Thursday, June 30, 2011

Photos for NBAL Texas Show

I was getting together entries for the NBAL Texas show and worked on three pictures.  The plan is to pick one for the show.  The first one was a heard of longhorns walking toward the camera.  I had to move part of the herd closer to the main herd to eliminate a metal pipe fence in the background.  Here it is:

A Meeting of the Herd, 12x18
It's Texas, but there is no focal point and a lot of green, so I tried a second picture.  This is a picture of tubing on the Frio river.  I liked it because it shows the hills in the distance.  I had to remove power lines in the foreground to clean it up.  Here it is:

Tubing on the Frio, 12x18
Then I came upon a picture with a lot of color, mostly reds and oranges.  This was taken in our backyard.  Don't tell anyone, but the rock is from East Texas.  This is the one I will enter:

The Eyes of Texas, 12x18

Monday, June 27, 2011

Amazing Workshop

I spent Thursday, Friday and Saturday in Ingram Texas at Kathleen Cook's Studio.  She is a marvelous pastel artist (see http://www.kathleencook.com/).  Her work ranges from portraits to still life (including intricate fabric patters and lace work) to landscapes.  Just spending time in the studio with all of the marvelous art was inspirational.  However, I also got to attempt two still life pictures under her guidance.  These were designed to challenge me at my level.  It was not expected that I would end up with a finished picture.  However, I came close.

Thursday's challenge was a 13 by 19 inch study in darks and lights done on Canson paper.  Much different than using sanded paper.  You certainly can't put on as many layers of pastel, so some planning is required.

A Ball, a Can and a Box, 13 x 19
Friday's (and, as it turned out Saturday's)  was a more complicated arrangement.  I was also challenged to do this pastel on a full sized (19 x 25 inch) sheet of Canson.  This is the biggest I have ever worked.  Believe me, I created a lot of pastel dust.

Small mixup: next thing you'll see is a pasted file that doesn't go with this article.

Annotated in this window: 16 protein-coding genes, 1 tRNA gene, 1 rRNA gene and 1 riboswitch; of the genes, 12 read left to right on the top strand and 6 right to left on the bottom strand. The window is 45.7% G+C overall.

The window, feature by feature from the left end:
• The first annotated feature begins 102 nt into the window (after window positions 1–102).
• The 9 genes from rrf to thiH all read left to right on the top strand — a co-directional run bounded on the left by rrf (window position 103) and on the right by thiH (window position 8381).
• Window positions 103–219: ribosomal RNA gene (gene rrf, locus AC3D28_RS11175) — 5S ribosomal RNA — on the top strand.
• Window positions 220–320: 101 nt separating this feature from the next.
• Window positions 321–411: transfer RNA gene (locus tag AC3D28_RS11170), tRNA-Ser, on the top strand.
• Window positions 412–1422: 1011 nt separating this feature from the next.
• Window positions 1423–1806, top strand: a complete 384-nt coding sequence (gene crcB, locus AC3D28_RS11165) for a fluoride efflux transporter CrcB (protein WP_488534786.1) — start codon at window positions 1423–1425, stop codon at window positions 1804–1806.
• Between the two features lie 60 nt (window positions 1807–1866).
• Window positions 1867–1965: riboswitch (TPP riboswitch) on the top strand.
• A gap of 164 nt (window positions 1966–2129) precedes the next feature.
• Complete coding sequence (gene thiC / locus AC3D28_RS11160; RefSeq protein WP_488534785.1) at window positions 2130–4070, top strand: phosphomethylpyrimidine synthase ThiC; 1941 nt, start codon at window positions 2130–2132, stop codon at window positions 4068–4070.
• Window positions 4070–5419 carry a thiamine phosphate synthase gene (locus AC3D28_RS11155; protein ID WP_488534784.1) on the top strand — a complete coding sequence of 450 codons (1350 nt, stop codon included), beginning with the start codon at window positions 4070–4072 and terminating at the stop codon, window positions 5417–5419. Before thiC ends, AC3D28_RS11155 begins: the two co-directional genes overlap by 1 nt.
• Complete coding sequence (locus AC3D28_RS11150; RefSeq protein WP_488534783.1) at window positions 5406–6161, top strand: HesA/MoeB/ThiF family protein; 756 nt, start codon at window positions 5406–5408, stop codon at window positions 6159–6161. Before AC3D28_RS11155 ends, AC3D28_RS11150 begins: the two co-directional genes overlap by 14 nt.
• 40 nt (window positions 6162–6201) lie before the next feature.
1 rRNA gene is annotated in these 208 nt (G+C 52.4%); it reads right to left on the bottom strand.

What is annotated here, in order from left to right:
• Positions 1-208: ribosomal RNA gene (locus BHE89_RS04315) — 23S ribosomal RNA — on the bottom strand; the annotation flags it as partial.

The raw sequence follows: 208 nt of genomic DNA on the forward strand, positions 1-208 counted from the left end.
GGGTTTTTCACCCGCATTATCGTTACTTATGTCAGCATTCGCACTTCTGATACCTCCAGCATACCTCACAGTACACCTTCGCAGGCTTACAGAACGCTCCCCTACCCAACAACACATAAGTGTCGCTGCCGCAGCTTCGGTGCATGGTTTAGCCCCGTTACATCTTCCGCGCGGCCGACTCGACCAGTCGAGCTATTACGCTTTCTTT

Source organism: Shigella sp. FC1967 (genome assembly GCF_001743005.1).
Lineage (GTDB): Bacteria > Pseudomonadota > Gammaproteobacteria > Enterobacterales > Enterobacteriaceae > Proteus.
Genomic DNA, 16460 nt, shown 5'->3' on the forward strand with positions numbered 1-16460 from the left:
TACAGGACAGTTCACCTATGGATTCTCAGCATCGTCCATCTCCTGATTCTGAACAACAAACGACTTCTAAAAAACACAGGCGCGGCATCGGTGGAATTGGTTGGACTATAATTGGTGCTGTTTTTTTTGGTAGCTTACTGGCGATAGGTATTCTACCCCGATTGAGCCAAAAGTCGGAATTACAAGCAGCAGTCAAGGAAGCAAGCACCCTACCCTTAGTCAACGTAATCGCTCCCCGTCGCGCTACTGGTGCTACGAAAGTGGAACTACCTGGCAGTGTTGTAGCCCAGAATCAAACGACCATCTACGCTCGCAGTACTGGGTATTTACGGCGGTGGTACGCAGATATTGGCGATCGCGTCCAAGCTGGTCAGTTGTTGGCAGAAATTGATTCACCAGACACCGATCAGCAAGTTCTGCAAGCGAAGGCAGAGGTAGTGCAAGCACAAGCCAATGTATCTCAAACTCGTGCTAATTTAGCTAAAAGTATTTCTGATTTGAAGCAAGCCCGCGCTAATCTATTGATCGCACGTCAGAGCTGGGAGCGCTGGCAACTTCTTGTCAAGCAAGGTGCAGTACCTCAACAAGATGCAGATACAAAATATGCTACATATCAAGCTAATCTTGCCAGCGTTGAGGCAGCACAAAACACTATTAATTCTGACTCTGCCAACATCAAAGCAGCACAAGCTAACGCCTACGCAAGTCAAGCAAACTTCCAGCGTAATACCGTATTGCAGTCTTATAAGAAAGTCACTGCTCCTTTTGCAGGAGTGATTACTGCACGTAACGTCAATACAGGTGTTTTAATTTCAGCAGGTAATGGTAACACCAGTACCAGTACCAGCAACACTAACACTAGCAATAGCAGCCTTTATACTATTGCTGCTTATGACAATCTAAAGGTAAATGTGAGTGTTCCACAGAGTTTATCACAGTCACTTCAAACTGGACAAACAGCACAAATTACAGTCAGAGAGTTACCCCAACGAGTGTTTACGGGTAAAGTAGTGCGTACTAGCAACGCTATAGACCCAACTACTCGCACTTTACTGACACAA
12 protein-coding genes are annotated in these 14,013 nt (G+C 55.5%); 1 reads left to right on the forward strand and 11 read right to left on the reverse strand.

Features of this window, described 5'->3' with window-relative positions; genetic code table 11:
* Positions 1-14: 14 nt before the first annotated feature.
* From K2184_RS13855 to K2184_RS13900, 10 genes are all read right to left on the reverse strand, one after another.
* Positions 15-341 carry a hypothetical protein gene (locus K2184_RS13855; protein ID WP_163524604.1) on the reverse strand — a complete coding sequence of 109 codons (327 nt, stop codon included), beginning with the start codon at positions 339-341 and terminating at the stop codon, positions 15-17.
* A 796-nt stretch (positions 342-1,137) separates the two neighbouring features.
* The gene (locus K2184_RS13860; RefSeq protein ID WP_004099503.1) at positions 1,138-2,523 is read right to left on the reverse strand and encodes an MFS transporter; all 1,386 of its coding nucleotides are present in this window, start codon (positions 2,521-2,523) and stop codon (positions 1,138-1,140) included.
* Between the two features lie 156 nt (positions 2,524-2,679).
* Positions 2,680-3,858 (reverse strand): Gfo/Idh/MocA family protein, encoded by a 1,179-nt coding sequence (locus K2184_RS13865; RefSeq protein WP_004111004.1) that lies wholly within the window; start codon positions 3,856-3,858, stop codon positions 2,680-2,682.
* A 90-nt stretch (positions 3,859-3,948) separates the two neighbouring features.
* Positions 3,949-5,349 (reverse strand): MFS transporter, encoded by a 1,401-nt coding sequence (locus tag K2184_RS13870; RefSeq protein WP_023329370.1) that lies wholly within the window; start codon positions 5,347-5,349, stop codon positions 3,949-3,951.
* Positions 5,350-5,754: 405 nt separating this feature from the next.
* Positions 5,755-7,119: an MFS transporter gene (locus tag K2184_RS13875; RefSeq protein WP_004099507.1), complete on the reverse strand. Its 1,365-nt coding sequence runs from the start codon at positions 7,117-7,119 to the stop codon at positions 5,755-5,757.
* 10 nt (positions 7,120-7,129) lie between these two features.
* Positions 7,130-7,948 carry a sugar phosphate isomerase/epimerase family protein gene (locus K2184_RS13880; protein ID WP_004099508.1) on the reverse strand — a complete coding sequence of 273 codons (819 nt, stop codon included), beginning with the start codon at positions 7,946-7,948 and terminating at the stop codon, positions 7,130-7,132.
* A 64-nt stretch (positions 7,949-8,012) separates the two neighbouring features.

Feathers, Fruit and Copper, 19 x 25
All in all it was a great experience.  Hopefully, I have learned from this.  Still life requires more discipline than landscapes, especially if you are trying to be faithful to the subject.

Sunday, June 26, 2011

Summer Break

After completing painting of the Blue hills outside Sydney and the Texas hill Country scene in in June 6th's class, I decided to paint another Hill Country scene at home.  This was based on a photograph taken at the Sister Creek Winery.  The challenge: a)  there was no foliage on the trees in the picture, and b)  I decided to add a road as a point of interest.

Sister Creek Shack, 9x12
Monday, June 13th was my last day before summer painting in Bandera with Jodie Taylor.  I am taking a summer break because of other time commitments.  Hopefully, I will be able to rejoin him in the Fall.  I only completed one picture this week.  It was based on a picture printed from an old scanned slide, so I had to do a little color correction.  This is another scene from the Sedona Arizona area.

Sedona #2, 9x12

Tuesday, June 7, 2011

June 6 - Update

I did another version of the Mt Garfield Storm, this time trying not to end up with an abstract.  I started with a pastel/alcohol wash on UArt 600 paper and concentrated on using a light touch.

Mt Garfield Storm #2 - 9x12
Compare this to the version in the previous post.

Continuing with the blue hill theme, I painted a picture in class of the blue hills outside Sydney Australia.

Sydney's Blue Hills - 9x12
For the second half of Jodie's class, I worked on a Hill country scene with lots of Texas sky and clouds.

Hill Country Water Tower - 9x12
I added the road and weeds for interest and left out a windmill and fence to achieve a less cluttered picture.

Thursday, June 2, 2011

Memorial Day Class

Completed two pictures this monday.

Sedona #1 - 9x12
Started this one with a pastel/alcohol wash.  Added the road to lead to the focal point.  The hillside along the road started out as a shadow, but looked better as a steep bank.

Mt. Garfield Storm - 9x12
Started out as a painting from a photo of a storm taken from the top of Mt Garfield.  The idea was to use lots of purples for the distant hills.  Turned into more of an abstract the initially intended.  Had lots of input from Jodie and Trina (a class member).